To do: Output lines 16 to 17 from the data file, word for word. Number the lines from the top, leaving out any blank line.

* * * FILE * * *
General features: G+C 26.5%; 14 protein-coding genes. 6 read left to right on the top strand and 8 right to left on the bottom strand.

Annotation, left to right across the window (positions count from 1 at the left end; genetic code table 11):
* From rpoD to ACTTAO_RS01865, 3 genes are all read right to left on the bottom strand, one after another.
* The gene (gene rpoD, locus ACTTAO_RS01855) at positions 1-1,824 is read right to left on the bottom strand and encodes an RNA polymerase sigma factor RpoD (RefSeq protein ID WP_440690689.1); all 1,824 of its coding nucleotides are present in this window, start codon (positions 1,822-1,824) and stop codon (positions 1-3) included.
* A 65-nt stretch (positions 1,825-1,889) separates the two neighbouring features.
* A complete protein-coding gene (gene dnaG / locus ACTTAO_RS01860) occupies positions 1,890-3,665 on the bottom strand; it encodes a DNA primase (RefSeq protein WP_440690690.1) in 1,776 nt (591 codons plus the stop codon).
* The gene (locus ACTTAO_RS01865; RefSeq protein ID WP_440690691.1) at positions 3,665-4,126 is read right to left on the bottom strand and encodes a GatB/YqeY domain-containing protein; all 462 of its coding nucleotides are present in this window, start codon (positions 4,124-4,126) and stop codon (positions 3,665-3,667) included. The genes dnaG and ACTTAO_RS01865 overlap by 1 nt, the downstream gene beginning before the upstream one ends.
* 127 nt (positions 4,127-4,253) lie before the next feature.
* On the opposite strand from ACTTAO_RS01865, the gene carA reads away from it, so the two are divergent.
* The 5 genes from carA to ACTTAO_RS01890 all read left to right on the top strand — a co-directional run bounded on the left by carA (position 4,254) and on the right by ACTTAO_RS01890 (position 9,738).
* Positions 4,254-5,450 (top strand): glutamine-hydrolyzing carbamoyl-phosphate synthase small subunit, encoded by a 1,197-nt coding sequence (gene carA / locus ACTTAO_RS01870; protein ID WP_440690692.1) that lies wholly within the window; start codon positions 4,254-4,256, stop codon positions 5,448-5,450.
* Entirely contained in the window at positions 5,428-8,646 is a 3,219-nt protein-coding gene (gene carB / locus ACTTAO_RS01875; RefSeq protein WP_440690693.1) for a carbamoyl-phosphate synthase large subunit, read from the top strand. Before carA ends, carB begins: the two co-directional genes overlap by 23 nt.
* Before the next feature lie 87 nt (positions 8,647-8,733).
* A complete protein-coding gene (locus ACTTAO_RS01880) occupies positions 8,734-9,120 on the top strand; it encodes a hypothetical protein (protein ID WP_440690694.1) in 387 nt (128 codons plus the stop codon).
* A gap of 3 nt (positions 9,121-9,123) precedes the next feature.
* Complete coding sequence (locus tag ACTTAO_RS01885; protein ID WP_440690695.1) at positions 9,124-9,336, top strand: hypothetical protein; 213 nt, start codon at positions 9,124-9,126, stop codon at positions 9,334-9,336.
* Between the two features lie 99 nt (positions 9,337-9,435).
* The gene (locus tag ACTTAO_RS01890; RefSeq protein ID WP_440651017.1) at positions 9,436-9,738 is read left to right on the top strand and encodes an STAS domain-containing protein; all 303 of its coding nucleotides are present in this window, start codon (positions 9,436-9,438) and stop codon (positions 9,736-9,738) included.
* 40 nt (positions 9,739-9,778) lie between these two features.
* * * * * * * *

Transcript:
* Complete coding sequence (locus tag ACTTAO_RS01885; protein ID WP_440690695.1) at positions 9,124-9,336, top strand: hypothetical protein; 213 nt, start codon at positions 9,124-9,126, stop codon at positions 9,334-9,336.
* Between the two features lie 99 nt (positions 9,337-9,435).